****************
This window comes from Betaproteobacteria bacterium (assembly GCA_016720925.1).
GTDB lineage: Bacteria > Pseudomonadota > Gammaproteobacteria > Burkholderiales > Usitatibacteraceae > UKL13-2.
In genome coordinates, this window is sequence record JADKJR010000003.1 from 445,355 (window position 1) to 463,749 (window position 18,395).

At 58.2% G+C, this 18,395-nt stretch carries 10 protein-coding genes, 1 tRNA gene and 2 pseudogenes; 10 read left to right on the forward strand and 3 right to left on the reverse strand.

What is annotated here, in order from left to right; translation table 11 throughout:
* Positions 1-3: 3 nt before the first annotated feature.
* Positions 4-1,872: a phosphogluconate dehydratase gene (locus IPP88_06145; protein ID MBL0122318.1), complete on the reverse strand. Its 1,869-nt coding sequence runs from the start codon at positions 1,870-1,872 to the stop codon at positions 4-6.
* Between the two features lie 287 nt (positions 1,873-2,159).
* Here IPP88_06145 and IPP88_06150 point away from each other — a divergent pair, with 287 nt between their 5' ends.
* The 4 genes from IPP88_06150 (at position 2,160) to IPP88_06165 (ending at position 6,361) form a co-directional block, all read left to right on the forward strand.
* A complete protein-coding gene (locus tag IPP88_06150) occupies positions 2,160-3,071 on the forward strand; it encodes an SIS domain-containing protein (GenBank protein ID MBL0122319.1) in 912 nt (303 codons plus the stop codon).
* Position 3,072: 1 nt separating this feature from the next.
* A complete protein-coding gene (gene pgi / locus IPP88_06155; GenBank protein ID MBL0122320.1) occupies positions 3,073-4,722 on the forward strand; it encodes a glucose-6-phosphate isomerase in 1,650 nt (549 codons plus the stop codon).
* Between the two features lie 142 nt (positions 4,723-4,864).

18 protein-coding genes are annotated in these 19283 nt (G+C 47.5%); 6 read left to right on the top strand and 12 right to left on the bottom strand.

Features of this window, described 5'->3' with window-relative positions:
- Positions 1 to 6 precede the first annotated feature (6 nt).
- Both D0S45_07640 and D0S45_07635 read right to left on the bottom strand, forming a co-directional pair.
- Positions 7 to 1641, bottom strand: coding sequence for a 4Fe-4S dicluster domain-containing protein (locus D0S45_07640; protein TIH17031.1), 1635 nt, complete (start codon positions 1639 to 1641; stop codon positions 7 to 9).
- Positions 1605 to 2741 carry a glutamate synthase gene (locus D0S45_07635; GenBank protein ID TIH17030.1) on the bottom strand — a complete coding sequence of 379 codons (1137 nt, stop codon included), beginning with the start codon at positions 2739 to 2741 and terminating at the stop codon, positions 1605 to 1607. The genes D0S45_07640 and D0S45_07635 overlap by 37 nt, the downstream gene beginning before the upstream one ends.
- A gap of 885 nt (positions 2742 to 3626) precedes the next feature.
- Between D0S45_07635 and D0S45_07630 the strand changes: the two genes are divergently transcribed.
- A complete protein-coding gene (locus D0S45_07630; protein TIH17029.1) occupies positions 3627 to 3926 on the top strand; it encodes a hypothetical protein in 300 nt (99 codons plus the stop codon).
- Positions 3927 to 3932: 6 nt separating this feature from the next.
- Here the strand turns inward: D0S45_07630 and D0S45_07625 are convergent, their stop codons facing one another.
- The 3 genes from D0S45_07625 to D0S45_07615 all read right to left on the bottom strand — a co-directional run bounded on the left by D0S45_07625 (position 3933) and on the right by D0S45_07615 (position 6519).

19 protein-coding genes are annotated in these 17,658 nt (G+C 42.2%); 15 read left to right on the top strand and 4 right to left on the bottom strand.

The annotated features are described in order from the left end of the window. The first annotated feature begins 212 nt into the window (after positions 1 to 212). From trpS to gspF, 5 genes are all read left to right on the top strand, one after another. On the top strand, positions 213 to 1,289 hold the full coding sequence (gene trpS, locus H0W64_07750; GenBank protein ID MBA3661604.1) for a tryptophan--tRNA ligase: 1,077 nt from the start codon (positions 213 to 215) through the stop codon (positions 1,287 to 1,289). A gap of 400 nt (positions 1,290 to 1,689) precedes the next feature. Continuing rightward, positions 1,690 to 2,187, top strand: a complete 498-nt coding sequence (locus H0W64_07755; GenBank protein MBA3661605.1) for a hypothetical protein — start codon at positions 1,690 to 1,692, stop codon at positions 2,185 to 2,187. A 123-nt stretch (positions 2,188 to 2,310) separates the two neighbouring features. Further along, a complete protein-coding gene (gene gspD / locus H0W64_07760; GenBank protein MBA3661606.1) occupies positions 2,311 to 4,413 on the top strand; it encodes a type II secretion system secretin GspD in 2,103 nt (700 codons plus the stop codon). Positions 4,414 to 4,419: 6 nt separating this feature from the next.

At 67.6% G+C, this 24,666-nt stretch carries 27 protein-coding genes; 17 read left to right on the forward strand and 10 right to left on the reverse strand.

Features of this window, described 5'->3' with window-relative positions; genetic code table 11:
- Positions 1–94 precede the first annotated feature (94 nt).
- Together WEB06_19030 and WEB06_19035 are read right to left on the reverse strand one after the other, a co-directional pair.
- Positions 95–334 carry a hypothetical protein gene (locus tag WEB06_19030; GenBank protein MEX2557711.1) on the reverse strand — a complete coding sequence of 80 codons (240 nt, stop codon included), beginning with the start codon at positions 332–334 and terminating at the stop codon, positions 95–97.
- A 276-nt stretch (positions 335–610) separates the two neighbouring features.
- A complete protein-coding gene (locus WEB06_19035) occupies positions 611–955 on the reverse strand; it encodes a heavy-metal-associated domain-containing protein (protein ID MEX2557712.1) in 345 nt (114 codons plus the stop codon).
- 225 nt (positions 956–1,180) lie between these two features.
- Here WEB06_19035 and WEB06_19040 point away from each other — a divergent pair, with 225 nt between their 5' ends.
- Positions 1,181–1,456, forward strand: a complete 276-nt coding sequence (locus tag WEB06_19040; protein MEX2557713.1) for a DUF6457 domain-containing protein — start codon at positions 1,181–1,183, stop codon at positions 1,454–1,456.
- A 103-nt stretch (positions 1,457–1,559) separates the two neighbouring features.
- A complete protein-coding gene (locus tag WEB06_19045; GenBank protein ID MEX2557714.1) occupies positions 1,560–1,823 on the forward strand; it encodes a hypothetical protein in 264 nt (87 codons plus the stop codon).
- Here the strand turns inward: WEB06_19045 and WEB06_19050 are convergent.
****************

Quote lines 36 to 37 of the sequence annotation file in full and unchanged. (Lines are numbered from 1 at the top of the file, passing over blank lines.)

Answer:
- 225 nt (positions 956–1,180) lie between these two features.
- Here WEB06_19035 and WEB06_19040 point away from each other — a divergent pair, with 225 nt between their 5' ends.